Monday, 25 June 2012

A Matter of Life and Death (1946) - Review

I'm currently working my way through a boxset of Michael Powell and Emeric Pressburger's movies. Today, I looked at A Matter of Life and Death, a film that many consider to be their finest piece of work, and here are my thoughts....

It's little wonder, after the enormous carnage of the Second World War, that Powell and Pressburger's next project would focus on what becomes of us after death. But this is not the film's only focus, A Matter of Life and Death's secondary motive (or perhaps its first, it's hard to tell) is to encourage Americans and Brits to reconcile their differences and disregard historical prejudices. The result achieves more than these two aims, however, because what you get is a story about love that will be re-shown to generations.

In an opening that, in retrospect, seems to have influenced J.J Abrams' Star Trek, we are introduced to British aviator Peter Carter (David Niven) and American war volunteer June (Kim Hunter) conversing over the phone as Peter is plummeting to his doom. The two form a connection over phone-line and quickly fall in love but Peter, due to his subsequent crash, is on his way to death. However, he avoids it due to the angels missing him on the way down. The angels are not too happy with this and promptly try to explain to him that he needs to come with them to make up the time. Needless to say he refuses and so Peter & co. proceed to play a game of chess with the forces of the universe. He's helped along the way by Doctor Reeves (Roger Livesey) and the peace-brokering dead Frenchman named Conductor 71 (Marius Goring). And so the film sets up two worlds, the first one is our planet as we know it, the second is a version of the afterlife.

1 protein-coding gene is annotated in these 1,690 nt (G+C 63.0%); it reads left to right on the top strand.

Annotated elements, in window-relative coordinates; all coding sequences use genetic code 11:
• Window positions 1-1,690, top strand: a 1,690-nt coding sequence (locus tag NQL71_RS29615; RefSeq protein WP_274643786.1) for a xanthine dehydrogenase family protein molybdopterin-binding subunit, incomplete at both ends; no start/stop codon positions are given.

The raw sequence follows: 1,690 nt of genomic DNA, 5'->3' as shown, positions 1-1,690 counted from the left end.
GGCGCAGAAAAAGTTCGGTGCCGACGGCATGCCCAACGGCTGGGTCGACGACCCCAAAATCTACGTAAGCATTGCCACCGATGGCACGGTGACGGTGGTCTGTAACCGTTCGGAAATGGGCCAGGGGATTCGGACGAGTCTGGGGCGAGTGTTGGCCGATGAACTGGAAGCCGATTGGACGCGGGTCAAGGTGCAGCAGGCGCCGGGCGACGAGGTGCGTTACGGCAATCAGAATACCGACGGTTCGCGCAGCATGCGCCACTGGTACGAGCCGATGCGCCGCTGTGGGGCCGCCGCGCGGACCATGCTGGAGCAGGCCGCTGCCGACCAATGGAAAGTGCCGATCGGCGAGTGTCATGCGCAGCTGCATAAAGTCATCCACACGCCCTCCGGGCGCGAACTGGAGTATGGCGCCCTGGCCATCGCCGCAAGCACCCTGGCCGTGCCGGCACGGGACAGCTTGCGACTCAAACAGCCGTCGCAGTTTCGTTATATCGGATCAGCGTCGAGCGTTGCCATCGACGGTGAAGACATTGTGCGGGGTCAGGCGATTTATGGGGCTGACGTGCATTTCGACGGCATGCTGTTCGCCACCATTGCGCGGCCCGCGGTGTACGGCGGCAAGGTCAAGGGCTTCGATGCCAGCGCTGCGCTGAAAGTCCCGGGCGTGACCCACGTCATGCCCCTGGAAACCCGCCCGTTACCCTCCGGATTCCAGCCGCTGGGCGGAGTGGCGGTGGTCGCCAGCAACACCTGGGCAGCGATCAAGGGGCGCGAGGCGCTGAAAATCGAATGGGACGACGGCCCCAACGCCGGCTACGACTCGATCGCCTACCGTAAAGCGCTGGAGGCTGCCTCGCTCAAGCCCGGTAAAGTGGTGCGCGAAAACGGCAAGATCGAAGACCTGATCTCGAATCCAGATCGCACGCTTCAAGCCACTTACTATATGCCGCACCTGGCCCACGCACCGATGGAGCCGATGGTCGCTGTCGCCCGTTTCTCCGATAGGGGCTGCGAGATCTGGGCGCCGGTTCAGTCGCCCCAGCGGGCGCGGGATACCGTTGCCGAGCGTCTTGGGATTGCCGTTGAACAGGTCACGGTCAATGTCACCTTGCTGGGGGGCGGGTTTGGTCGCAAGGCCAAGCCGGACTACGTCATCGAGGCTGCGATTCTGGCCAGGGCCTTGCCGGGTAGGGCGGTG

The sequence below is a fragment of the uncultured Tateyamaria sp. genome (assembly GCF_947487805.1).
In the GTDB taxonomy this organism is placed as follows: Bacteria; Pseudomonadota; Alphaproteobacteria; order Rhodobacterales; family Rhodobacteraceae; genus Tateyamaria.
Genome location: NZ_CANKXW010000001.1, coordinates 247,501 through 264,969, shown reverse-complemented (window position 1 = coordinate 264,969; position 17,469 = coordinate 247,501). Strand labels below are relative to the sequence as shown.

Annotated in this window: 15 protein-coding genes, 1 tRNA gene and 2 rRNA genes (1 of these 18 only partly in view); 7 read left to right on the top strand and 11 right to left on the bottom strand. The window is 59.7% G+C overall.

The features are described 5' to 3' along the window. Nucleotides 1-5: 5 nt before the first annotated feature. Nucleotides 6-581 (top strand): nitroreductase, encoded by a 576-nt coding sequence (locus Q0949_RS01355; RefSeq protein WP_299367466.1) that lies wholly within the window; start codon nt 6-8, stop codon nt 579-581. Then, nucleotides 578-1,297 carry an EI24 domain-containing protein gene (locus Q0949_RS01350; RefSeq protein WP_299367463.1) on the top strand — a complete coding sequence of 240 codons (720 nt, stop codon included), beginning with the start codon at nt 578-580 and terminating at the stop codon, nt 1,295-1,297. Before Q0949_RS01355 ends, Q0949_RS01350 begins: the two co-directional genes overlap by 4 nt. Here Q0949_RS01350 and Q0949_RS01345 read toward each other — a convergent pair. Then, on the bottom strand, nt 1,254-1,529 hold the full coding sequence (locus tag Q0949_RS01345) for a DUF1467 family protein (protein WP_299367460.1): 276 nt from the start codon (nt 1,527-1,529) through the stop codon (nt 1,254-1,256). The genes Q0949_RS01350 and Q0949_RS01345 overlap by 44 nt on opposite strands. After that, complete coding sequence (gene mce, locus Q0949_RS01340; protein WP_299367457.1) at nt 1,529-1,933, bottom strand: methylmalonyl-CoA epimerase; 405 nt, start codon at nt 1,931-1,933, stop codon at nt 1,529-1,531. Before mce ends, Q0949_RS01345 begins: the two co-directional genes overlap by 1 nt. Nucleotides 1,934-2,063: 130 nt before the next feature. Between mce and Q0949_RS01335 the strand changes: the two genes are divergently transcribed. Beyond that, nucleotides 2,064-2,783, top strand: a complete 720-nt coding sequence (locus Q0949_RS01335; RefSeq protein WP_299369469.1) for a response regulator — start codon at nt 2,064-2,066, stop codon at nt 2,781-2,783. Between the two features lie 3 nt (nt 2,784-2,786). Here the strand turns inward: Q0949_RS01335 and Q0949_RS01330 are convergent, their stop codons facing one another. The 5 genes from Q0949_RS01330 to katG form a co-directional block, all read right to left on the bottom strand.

Full of fantastical elements, this is bold stuff from the filmmaking team of Michael Powell and Emeric Pressburger. And, like all of their work, A Matter of Life and Death is full of the odd little touches, such as a a point of view shot of Peter's eye closing comes to mind, that really suit this kind of film. Indeed, the climatic act features a courtroom drama over nationalistic ties that remains truly unique. Direction, as always, is superb; with the Archers choosing to shoot the earth scenes in glorious technicolour and the death scenes in black and white, perhaps to show the unhappy nature of this afterlife, or maybe to just remind us that it might actually all be in our aviator's mind.

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